While the fundamental wave propagates in the waveguide 34, a part of the energy of the fundamental wave is converted to a second-harmonic. The second-harmonic has half the wavelength and twice the frequency (λ(2ω)) of the fundamental wave.
The second-harmonic and non-converted fundamental wave are both partially diffracted by the grating 40. The diffracted waves leave the resonator and, then the second-harmonic is selected by the optical filter 42.
According to the first embodiment, by controlling the diffraction angle θ of the grating 40, it is possible to select the best wavelength of the fundamental wave so as to maximize the conversion rate for the second harmonic.
In addition, the external resonater consisting of the laser diode 20 and the grating 40 is on the order of a couple of cm in length so that a distance of the oscillation longitudinal-mode is merely about 0.001 nm. Thus, actually, the control of the oscillation wavelength can be performed continuously.
The second embodiment according to the present invention is illustrated in FIG. 3. Some of the same reference numbers are used for the same portions shown in FIG. 2.
In FIG. 3, an SHG unit 70 comprises a laser diode 50 and the SHG element 32. In the same way of the first embodiment, the lenses 28, 30 and the half-wave plate 36 are disposed between them. The SHG unit 70, the diffraction grating 40 an optical fibers 56, 62 construct a loop resonator.
In the second embodiment, the laser diode 50 has an active region 51 and two AR coated end facets 52, 54. Although the laser diode 50 doesn't oscillate by itself, light emitted from the laser diode 50 comes back through the loop, and because of the feedback system, laser oscillation occurs.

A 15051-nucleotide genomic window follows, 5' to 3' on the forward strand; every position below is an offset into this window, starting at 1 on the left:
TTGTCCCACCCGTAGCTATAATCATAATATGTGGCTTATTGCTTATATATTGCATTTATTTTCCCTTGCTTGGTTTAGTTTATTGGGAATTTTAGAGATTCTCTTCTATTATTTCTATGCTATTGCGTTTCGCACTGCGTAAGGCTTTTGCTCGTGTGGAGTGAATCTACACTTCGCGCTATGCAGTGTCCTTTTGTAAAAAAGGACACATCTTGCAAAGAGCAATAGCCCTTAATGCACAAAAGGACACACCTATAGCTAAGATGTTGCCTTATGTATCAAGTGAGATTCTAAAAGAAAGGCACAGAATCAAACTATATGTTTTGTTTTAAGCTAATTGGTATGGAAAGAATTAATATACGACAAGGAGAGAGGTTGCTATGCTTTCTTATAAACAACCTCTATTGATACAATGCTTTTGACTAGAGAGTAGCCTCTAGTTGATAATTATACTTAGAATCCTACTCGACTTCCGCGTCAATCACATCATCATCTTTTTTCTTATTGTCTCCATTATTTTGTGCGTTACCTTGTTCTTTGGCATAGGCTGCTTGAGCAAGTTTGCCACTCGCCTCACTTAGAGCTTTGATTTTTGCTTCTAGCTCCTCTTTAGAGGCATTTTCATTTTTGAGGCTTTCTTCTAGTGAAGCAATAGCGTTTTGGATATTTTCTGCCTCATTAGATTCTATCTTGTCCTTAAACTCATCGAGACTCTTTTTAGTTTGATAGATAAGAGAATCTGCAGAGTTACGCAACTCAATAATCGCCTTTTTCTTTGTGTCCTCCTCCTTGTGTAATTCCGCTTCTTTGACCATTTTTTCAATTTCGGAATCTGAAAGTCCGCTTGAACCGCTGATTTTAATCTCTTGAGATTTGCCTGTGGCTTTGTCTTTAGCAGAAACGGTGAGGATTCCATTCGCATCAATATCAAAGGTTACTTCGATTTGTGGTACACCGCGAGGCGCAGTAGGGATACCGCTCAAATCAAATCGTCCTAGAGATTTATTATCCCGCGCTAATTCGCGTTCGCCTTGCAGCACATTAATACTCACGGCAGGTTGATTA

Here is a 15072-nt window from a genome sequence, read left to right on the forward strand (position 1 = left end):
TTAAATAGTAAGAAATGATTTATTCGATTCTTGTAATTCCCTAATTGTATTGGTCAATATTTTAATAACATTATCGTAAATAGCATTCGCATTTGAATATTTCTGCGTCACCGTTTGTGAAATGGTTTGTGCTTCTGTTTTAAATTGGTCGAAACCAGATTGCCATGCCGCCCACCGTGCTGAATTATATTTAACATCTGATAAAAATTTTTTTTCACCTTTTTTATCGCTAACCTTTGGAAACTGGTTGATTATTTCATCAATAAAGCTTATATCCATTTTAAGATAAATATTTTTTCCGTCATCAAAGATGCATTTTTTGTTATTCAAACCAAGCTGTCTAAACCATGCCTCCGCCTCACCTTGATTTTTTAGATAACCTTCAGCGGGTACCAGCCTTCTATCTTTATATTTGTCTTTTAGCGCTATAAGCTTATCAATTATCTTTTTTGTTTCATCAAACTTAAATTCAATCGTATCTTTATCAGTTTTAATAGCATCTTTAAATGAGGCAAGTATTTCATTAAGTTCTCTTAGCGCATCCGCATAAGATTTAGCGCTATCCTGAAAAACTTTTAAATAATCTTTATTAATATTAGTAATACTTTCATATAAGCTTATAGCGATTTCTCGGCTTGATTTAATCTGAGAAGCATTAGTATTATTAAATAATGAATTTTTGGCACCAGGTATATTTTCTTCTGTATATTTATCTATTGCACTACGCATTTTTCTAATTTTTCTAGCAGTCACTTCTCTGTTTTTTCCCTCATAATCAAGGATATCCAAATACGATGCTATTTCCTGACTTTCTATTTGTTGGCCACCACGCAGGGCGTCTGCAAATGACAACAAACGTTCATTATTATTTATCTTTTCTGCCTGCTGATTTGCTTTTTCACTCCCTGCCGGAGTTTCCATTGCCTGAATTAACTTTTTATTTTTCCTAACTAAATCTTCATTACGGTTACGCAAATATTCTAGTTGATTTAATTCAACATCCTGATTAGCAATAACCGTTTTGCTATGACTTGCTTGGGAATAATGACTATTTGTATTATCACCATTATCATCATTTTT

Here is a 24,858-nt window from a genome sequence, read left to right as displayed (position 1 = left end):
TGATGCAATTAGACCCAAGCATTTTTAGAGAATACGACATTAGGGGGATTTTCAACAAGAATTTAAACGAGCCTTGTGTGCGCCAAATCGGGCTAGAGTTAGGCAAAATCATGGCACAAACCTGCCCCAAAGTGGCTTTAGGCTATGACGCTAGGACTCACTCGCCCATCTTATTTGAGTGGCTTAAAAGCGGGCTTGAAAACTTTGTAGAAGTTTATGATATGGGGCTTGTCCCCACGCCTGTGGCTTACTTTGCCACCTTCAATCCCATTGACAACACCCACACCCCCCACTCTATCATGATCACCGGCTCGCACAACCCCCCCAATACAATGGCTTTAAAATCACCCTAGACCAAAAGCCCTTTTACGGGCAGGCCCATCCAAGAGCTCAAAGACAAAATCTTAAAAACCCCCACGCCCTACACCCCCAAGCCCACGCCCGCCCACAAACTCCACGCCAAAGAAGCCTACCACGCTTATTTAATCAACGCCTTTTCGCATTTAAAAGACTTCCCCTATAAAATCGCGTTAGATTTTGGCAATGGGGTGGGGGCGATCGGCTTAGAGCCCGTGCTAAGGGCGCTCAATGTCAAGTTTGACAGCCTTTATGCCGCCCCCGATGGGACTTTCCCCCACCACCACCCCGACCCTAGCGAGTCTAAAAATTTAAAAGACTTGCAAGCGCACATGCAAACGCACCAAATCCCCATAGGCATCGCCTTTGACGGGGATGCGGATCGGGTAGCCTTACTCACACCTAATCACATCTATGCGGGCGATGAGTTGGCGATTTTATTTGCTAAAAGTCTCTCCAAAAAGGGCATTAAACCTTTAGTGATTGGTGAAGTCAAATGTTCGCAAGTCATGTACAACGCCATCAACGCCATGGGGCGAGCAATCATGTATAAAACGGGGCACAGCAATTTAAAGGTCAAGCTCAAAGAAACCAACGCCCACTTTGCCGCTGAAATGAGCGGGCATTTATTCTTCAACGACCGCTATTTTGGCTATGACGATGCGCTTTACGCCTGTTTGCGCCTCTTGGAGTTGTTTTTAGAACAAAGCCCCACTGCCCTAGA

One end of the optical fiber 56 is coupled to the SHG element 32 through the lens 38, and one end of the optical fiber 62 is coupled to the laser diode 50 through the lenses 64, 66. The other ends of the optical fibers 56 and 62 are optically connected by the diffraction grating 40 which selects a wavelength. Graded index (GRIN) lenses 58 and 60 are put on the connection ends of the optical fiber 56 and 62.
The optical fibers 56 and 62 may be of type for keeping a plane of polarization.
When the laser diode 50 is provided with a prescribed voltage, emitted light from the AR coated end facet 54 enters the SHG element 32, through the lens 28, half-wave plate 36 and lens 30. The light propagates in the SHG element 32, and enters the optical fiber 56.
Then the light is formed parallel (collimated) by the GRIN lens 58 and enters the grating 40. The wavelength-selected light from the grating 40 enters the optical fiber 62 through the GRIN lens 60. The light propagates in the optical fiber 62 and returns to the laser diode 50.